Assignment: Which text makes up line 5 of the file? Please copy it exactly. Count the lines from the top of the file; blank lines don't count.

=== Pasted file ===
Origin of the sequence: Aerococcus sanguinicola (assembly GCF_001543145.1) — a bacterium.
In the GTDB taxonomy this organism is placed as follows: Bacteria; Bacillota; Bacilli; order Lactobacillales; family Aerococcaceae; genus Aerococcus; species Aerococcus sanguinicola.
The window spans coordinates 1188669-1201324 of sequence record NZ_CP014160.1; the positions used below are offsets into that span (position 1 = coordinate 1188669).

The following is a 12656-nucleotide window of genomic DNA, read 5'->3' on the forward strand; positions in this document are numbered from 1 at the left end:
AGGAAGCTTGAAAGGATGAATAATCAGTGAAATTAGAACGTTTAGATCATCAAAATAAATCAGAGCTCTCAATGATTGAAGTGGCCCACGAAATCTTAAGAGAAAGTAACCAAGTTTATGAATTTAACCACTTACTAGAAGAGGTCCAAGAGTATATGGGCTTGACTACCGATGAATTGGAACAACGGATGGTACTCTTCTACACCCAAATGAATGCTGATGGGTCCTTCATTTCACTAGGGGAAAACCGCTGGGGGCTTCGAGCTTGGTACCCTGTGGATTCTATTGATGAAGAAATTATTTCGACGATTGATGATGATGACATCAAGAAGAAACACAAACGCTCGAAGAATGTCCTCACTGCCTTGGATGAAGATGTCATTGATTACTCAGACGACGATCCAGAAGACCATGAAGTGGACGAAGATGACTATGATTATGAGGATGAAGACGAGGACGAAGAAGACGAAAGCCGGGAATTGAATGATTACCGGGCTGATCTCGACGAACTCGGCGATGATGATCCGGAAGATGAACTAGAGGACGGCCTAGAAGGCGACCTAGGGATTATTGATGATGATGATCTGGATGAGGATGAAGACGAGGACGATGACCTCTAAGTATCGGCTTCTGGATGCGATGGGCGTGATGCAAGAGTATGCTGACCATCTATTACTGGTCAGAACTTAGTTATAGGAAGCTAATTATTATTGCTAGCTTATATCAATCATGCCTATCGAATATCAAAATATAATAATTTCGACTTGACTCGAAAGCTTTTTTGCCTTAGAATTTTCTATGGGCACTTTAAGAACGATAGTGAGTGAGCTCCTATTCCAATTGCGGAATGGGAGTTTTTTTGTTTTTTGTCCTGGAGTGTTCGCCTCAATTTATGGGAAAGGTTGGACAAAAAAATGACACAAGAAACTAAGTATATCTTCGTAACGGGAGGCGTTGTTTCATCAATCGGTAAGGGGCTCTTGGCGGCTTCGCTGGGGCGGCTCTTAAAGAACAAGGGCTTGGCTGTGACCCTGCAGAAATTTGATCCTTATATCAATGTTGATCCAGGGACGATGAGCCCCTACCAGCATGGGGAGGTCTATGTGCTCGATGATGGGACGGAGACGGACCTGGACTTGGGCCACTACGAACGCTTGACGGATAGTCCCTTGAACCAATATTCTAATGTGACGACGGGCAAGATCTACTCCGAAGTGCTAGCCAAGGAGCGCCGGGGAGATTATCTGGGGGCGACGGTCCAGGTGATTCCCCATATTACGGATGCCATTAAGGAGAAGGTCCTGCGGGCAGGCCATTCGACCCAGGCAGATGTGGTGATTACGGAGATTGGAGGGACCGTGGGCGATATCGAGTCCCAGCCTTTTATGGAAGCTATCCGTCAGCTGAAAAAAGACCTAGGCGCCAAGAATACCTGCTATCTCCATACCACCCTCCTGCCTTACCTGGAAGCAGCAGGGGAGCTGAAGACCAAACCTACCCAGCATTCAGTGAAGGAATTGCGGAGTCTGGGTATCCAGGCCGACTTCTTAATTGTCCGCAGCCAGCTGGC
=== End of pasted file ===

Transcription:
AGGAAGCTTGAAAGGATGAATAATCAGTGAAATTAGAACGTTTAGATCATCAAAATAAATCAGAGCTCTCAATGATTGAAGTGGCCCACGAAATCTTAAGAGAAAGTAACCAAGTTTATGAATTTAACCACTTACTAGAAGAGGTCCAAGAGTATATGGGCTTGACTACCGATGAATTGGAACAACGGATGGTACTCTTCTACACCCAAATGAATGCTGATGGGTCCTTCATTTCACTAGGGGAAAACCGCTGGGGGCTTCGAGCTTGGTACCCTGTGGATTCTATTGATGAAGAAATTATTTCGACGATTGATGATGATGACATCAAGAAGAAACACAAACGCTCGAAGAATGTCCTCACTGCCTTGGATGAAGATGTCATTGATTACTCAGACGACGATCCAGAAGACCATGAAGTGGACGAAGATGACTATGATTATGAGGATGAAGACGAGGACGAAGAAGACGAAAGCCGGGAATTGAATGATTACCGGGCTGATCTCGACGAACTCGGCGATGATGATCCGGAAGATGAACTAGAGGACGGCCTAGAAGGCGACCTAGGGATTATTGATGATGATGATCTGGATGAGGATGAAGACGAGGACGATGACCTCTAAGTATCGGCTTCTGGATGCGATGGGCGTGATGCAAGAGTATGCTGACCATCTATTACTGGTCAGAACTTAGTTATAGGAAGCTAATTATTATTGCTAGCTTATATCAATCATGCCTATCGAATATCAAAATATAATAATTTCGACTTGACTCGAAAGCTTTTTTGCCTTAGAATTTTCTATGGGCACTTTAAGAACGATAGTGAGTGAGCTCCTATTCCAATTGCGGAATGGGAGTTTTTTTGTTTTTTGTCCTGGAGTGTTCGCCTCAATTTATGGGAAAGGTTGGACAAAAAAATGACACAAGAAACTAAGTATATCTTCGTAACGGGAGGCGTTGTTTCATCAATCGGTAAGGGGCTCTTGGCGGCTTCGCTGGGGCGGCTCTTAAAGAACAAGGGCTTGGCTGTGACCCTGCAGAAATTTGATCCTTATATCAATGTTGATCCAGGGACGATGAGCCCCTACCAGCATGGGGAGGTCTATGTGCTCGATGATGGGACGGAGACGGACCTGGACTTGGGCCACTACGAACGCTTGACGGATAGTCCCTTGAACCAATATTCTAATGTGACGACGGGCAAGATCTACTCCGAAGTGCTAGCCAAGGAGCGCCGGGGAGATTATCTGGGGGCGACGGTCCAGGTGATTCCCCATATTACGGATGCCATTAAGGAGAAGGTCCTGCGGGCAGGCCATTCGACCCAGGCAGATGTGGTGATTACGGAGATTGGAGGGACCGTGGGCGATATCGAGTCCCAGCCTTTTATGGAAGCTATCCGTCAGCTGAAAAAAGACCTAGGCGCCAAGAATACCTGCTATCTCCATACCACCCTCCTGCCTTACCTGGAAGCAGCAGGGGAGCTGAAGACCAAACCTACCCAGCATTCAGTGAAGGAATTGCGGAGTCTGGGTATCCAGGCCGACTTCTTAATTGTCCGCAGCCAGCTGGC